The exchange rate between the euro (EUR) and the US dollar has reached parity for the first time in 20 years, meaning the two currencies are worth the same.

The euro touched $1 on Tuesday, down around 12% since the start of the year amid fears of recession on the continent abound, worsened by high inflation and energy supply disruptions caused by the Russia-Ukraine war.

The unusual event is a boon for US tourists in Europe, but not so positive for European visitors in the US.

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The European Union, which received nearly 40% of its gas through Russian pipelines before the war, is trying to reduce its dependence on Russian oil and gas. At the same time, Russia has reduced gas supplies to some EU nations and recently cut the flow in the Nord Stream by 60%.

For the last 10 days, this critical piece of gas import infrastructure in Europe has been shut down for scheduled maintenance. German officials are concerned that it may not be turned on again.

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The energy crisis comes amid an economic slowdown, which has raised doubts that whether the European Central Bank (ECB) can adequately tighten policy to control inflation. The ECB said that it will raise interest rates this month for the first time since 2011, as the eurozone inflation rate surged to 8.6%. Last week, Germany reported its first trade deficit in goods since 1991 as the oil prices and supply chain disruptions significantly increased the prices of imports.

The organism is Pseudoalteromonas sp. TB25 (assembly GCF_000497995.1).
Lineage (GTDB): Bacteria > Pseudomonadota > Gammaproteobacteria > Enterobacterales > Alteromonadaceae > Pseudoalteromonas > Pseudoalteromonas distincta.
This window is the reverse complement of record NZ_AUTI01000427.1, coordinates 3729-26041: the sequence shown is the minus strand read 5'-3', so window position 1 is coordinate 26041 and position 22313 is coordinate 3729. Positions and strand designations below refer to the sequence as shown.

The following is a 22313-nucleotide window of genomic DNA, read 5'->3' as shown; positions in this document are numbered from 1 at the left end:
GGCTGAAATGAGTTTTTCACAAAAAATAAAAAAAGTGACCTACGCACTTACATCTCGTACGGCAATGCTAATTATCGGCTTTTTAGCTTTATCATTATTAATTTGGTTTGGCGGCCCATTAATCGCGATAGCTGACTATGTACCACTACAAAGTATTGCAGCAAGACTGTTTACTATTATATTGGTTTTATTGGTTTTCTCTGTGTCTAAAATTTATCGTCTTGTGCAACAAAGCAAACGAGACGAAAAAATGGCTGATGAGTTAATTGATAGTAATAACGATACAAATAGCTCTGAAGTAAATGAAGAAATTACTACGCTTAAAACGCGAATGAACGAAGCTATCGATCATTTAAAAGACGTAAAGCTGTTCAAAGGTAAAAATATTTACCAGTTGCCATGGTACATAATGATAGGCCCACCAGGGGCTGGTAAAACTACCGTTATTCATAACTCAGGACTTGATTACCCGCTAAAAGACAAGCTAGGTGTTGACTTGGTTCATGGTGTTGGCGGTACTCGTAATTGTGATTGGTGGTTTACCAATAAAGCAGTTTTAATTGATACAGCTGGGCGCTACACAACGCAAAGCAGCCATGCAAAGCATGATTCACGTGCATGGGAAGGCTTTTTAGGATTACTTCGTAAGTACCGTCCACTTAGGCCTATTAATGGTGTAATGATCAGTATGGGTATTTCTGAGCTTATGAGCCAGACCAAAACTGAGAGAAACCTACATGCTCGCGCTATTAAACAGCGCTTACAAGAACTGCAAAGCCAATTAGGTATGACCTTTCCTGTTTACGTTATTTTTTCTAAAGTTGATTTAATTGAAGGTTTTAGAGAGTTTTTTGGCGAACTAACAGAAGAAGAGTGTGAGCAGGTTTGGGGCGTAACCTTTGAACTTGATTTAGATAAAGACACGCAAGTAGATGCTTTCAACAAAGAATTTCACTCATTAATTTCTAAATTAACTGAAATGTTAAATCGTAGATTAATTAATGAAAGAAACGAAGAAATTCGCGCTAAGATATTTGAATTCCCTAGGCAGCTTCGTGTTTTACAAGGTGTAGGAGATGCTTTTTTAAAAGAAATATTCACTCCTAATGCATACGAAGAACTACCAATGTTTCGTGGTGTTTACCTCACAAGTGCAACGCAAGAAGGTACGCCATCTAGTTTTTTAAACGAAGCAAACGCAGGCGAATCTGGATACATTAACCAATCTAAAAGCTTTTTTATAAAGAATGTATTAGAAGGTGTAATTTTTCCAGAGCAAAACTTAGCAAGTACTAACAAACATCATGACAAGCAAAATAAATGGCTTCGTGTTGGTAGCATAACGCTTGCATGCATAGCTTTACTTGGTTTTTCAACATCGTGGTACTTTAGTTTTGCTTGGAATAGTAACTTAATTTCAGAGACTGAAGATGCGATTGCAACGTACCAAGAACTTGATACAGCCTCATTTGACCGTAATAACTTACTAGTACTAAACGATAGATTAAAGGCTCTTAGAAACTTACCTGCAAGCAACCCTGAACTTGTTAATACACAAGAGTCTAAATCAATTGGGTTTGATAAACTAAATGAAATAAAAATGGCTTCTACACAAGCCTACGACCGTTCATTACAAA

“Given the nature of Germany’s exports which are commodity-price sensitive, it remains hard to imagine that the trade balance could improve significantly from here in the next few months given the expected slowdown in the eurozone economy,” Saxo Bank foreign exchange strategists said in a recent note.

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According to some analysts, a series of aggressive interest rate hikes by central banks, along with slowing economic growth will put pressure on the euro while investors will shift to the US dollar as a safe heaven.

The US Federal Reserve is well ahead of Europe on tightening monetary policy, having increased interest rates by 75 percentage points. It also hinted toward further increases this month.

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Deutsche Global Head of FX Research George Saravelos warned that this safe heaven retreat into the US dollar could become even more extreme if the US and Europe enter a recession.

A situation where the euro is trading below the US dollar at a range of $0.95 to $0.97 could “well be reached if both Europe and the US find themselves slip-sliding into a (deeper) recession in Q3 while the Fed is still hiking rates,” wrote Saravelos in a note last week.

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While that’s good news for Americans planning to visit Europe this summer, it could be bad news for global economic stability.